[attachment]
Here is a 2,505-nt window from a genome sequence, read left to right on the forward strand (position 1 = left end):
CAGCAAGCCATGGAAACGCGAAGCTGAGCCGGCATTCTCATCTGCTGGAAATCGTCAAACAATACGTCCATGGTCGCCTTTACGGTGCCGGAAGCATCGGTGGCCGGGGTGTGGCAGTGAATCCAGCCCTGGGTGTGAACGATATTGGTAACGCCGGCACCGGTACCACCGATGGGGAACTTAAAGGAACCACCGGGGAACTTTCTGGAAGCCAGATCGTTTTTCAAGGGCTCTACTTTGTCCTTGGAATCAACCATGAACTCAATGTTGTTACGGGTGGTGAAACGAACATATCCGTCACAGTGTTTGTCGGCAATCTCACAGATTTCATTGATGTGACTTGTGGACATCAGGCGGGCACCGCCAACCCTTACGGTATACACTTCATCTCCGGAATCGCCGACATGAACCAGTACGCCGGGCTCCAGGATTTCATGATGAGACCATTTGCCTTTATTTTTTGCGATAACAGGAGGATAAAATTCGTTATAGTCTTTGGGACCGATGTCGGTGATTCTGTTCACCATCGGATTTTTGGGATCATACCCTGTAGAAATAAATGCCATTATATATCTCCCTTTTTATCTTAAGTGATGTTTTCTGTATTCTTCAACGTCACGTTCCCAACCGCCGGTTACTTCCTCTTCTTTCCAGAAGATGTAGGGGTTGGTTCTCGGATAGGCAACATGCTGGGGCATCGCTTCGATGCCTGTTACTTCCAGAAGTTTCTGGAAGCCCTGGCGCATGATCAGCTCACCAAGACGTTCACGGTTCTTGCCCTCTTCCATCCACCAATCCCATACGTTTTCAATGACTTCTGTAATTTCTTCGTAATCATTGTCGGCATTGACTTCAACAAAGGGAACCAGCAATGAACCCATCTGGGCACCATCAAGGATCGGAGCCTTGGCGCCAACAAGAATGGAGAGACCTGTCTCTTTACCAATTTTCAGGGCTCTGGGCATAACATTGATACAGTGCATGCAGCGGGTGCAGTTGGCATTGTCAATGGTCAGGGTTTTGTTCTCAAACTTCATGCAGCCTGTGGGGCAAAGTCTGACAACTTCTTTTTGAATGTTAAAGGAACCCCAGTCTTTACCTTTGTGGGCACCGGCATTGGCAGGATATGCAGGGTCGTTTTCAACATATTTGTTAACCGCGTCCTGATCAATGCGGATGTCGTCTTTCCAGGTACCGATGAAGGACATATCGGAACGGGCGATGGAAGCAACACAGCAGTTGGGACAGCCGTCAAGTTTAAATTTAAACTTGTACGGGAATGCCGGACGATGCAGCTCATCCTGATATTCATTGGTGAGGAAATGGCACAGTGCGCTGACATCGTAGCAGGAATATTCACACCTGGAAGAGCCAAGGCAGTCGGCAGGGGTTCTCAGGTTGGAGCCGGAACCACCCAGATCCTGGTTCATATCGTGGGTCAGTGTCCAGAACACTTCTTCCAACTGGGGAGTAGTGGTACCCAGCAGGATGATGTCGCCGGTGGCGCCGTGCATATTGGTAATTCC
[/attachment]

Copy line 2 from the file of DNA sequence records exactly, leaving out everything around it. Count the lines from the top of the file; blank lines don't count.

CAGCAAGCCATGGAAACGCGAAGCTGAGCCGGCATTCTCATCTGCTGGAAATCGTCAAACAATACGTCCATGGTCGCCTTTACGGTGCCGGAAGCATCGGTGGCCGGGGTGTGGCAGTGAATCCAGCCCTGGGTGTGAACGATATTGGTAACGCCGGCACCGGTACCACCGATGGGGAACTTAAAGGAACCACCGGGGAACTTTCTGGAAGCCAGATCGTTTTTCAAGGGCTCTACTTTGTCCTTGGAATCAACCATGAACTCAATGTTGTTACGGGTGGTGAAACGAACATATCCGTCACAGTGTTTGTCGGCAATCTCACAGATTTCATTGATGTGACTTGTGGACATCAGGCGGGCACCGCCAACCCTTACGGTATACACTTCATCTCCGGAATCGCCGACATGAACCAGTACGCCGGGCTCCAGGATTTCATGATGAGACCATTTGCCTTTATTTTTTGCGATAACAGGAGGATAAAATTCGTTATAGTCTTTGGGACCGATGTCGGTGATTCTGTTCACCATCGGATTTTTGGGATCATACCCTGTAGAAATAAATGCCATTATATATCTCCCTTTTTATCTTAAGTGATGTTTTCTGTATTCTTCAACGTCACGTTCCCAACCGCCGGTTACTTCCTCTTCTTTCCAGAAGATGTAGGGGTTGGTTCTCGGATAGGCAACATGCTGGGGCATCGCTTCGATGCCTGTTACTTCCAGAAGTTTCTGGAAGCCCTGGCGCATGATCAGCTCACCAAGACGTTCACGGTTCTTGCCCTCTTCCATCCACCAATCCCATACGTTTTCAATGACTTCTGTAATTTCTTCGTAATCATTGTCGGCATTGACTTCAACAAAGGGAACCAGCAATGAACCCATCTGGGCACCATCAAGGATCGGAGCCTTGGCGCCAACAAGAATGGAGAGACCTGTCTCTTTACCAATTTTCAGGGCTCTGGGCATAACATTGATACAGTGCATGCAGCGGGTGCAGTTGGCATTGTCAATGGTCAGGGTTTTGTTCTCAAACTTCATGCAGCCTGTGGGGCAAAGTCTGACAACTTCTTTTTGAATGTTAAAGGAACCCCAGTCTTTACCTTTGTGGGCACCGGCATTGGCAGGATATGCAGGGTCGTTTTCAACATATTTGTTAACCGCGTCCTGATCAATGCGGATGTCGTCTTTCCAGGTACCGATGAAGGACATATCGGAACGGGCGATGGAAGCAACACAGCAGTTGGGACAGCCGTCAAGTTTAAATTTAAACTTGTACGGGAATGCCGGACGATGCAGCTCATCCTGATATTCATTGGTGAGGAAATGGCACAGTGCGCTGACATCGTAGCAGGAATATTCACACCTGGAAGAGCCAAGGCAGTCGGCAGGGGTTCTCAGGTTGGAGCCGGAACCACCCAGATCCTGGTTCATATCGTGGGTCAGTGTCCAGAACACTTCTTCCAACTGGGGAGTAGTGGTACCCAGCAGGATGATGTCGCCGGTGGCGCCGTGCATATTGGTAATTCC